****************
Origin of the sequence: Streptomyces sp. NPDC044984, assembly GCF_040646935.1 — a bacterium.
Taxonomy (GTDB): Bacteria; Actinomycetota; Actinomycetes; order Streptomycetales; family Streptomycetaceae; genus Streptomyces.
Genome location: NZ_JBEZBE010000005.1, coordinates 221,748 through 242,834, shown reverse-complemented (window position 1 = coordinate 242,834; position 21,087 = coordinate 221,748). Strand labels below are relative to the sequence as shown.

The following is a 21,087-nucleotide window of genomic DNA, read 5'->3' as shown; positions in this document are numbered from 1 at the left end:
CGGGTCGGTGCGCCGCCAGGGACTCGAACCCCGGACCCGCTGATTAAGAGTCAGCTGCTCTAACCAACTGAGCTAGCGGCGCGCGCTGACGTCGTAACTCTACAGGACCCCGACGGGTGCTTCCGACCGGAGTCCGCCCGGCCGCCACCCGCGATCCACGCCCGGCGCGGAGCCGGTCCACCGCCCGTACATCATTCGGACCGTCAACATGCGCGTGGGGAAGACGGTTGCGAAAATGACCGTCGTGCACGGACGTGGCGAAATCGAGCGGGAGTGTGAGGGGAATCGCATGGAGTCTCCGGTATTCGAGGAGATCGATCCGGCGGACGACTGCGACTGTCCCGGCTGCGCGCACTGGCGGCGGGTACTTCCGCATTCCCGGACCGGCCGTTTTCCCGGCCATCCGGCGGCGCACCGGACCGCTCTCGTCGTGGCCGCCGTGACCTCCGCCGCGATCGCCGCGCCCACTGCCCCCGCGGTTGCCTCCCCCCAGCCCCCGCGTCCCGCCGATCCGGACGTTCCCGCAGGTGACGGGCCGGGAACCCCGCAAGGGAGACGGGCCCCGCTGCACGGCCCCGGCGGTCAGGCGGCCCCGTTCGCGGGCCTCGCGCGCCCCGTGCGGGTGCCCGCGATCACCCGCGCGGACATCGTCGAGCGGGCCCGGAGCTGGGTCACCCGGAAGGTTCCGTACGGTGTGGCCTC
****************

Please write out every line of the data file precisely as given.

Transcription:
Origin of the sequence: Streptomyces sp. NPDC044984, assembly GCF_040646935.1 — a bacterium.
Taxonomy (GTDB): Bacteria; Actinomycetota; Actinomycetes; order Streptomycetales; family Streptomycetaceae; genus Streptomyces.
Genome location: NZ_JBEZBE010000005.1, coordinates 221,748 through 242,834, shown reverse-complemented (window position 1 = coordinate 242,834; position 21,087 = coordinate 221,748). Strand labels below are relative to the sequence as shown.

The following is a 21,087-nucleotide window of genomic DNA, read 5'->3' as shown; positions in this document are numbered from 1 at the left end:
CGGGTCGGTGCGCCGCCAGGGACTCGAACCCCGGACCCGCTGATTAAGAGTCAGCTGCTCTAACCAACTGAGCTAGCGGCGCGCGCTGACGTCGTAACTCTACAGGACCCCGACGGGTGCTTCCGACCGGAGTCCGCCCGGCCGCCACCCGCGATCCACGCCCGGCGCGGAGCCGGTCCACCGCCCGTACATCATTCGGACCGTCAACATGCGCGTGGGGAAGACGGTTGCGAAAATGACCGTCGTGCACGGACGTGGCGAAATCGAGCGGGAGTGTGAGGGGAATCGCATGGAGTCTCCGGTATTCGAGGAGATCGATCCGGCGGACGACTGCGACTGTCCCGGCTGCGCGCACTGGCGGCGGGTACTTCCGCATTCCCGGACCGGCCGTTTTCCCGGCCATCCGGCGGCGCACCGGACCGCTCTCGTCGTGGCCGCCGTGACCTCCGCCGCGATCGCCGCGCCCACTGCCCCCGCGGTTGCCTCCCCCCAGCCCCCGCGTCCCGCCGATCCGGACGTTCCCGCAGGTGACGGGCCGGGAACCCCGCAAGGGAGACGGGCCCCGCTGCACGGCCCCGGCGGTCAGGCGGCCCCGTTCGCGGGCCTCGCGCGCCCCGTGCGGGTGCCCGCGATCACCCGCGCGGACATCGTCGAGCGGGCCCGGAGCTGGGTCACCCGGAAGGTTCCGTACGGTGTGGCCTC